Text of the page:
Driving on Empty: How far can you really drive with the fuel light on?
Whether we’re trying to beat the traffic, struggling to find a nearby petrol station, simply forgot, or want to save money on petrol, lots of us have driven with our fuel light on at one point or another. In fact, our recent research has shown that as many as 71% of drivers in the UK have previously driven with their fuel warning on before.
Our survey also revealed that on average, drivers believe they have only 15.5 miles left in the tank once the warning light shows, but how far can you actually go? We’ve delved a little deeper into how many miles on average you have left, and how much this varies depending on the make and model of your car. We’ve also taken a closer look at people’s refuelling habits, and the reasons why drivers might be running on empty.
Disclaimer: Never ignore your car’s fuel warning light. Driving your vehicle on an empty tank could also cause mechanical damage to your car, plus leave you stranded without fuel.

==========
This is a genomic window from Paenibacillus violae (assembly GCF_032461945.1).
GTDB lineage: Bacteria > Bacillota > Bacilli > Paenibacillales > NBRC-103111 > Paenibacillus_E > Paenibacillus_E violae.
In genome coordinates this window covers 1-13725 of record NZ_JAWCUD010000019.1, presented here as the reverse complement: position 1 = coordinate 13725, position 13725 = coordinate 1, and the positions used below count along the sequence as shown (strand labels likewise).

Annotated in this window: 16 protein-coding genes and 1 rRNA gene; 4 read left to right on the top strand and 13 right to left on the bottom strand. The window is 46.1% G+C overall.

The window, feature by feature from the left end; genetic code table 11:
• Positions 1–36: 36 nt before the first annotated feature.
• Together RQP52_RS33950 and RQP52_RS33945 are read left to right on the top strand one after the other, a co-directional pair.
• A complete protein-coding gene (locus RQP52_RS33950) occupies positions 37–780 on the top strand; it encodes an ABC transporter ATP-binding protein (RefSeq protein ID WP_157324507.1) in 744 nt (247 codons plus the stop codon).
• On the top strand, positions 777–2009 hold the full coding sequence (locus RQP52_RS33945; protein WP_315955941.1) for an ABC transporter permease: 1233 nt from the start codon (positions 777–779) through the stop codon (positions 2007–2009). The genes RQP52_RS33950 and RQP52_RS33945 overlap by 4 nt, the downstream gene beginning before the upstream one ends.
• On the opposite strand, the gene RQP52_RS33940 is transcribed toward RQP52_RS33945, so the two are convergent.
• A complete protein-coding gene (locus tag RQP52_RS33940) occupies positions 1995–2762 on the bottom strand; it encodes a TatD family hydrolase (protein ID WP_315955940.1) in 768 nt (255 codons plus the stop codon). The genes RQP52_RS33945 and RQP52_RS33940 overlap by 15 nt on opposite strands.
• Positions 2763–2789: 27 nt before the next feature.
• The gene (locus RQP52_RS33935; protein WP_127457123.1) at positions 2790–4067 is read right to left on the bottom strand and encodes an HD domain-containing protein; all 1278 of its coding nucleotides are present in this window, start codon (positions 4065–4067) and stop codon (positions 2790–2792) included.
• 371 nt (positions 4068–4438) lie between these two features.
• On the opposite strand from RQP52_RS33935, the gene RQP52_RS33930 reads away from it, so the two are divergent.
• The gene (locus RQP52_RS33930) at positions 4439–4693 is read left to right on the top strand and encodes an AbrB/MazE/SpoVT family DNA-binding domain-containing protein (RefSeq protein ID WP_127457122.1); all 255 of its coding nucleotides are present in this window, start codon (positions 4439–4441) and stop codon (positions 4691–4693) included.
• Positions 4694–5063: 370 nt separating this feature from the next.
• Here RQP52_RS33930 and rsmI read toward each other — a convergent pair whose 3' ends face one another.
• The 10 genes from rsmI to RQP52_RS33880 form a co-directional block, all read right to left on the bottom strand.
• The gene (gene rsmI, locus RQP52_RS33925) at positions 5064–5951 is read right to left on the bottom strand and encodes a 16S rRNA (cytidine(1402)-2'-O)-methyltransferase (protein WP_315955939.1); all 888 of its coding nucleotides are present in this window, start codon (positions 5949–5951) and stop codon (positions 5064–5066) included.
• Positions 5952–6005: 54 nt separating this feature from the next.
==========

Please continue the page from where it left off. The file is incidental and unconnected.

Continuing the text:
Which cars have the best reserve range?
On average, drivers have about 50 miles left in their tank once the fuel light comes on - around three times more than drivers believe to have. But, how much do reserve ranges differ depending on the make and model of your vehicle?
Our research has looked into some of the most popular car models, taking into account fuel tank capacity, mileage per gallon, and reserve capacity, to determine how far each vehicle can drive after their fuel light pops up.
With around 99 miles left in the tank after the fuel light comes on, the Toyota Prius has the best reserve range of all cars analysed. Given that Prius’ are a hybrid model, the combination of electric and fuel power means the engine uses less petrol than a traditional car. Prius’ also have the best mileage per gallon of all cars analysed, with an average of 65 miles. Prius drivers are in for a happy surprise too, as they tend to believe they can only drive for another 16 miles after the warning light appears.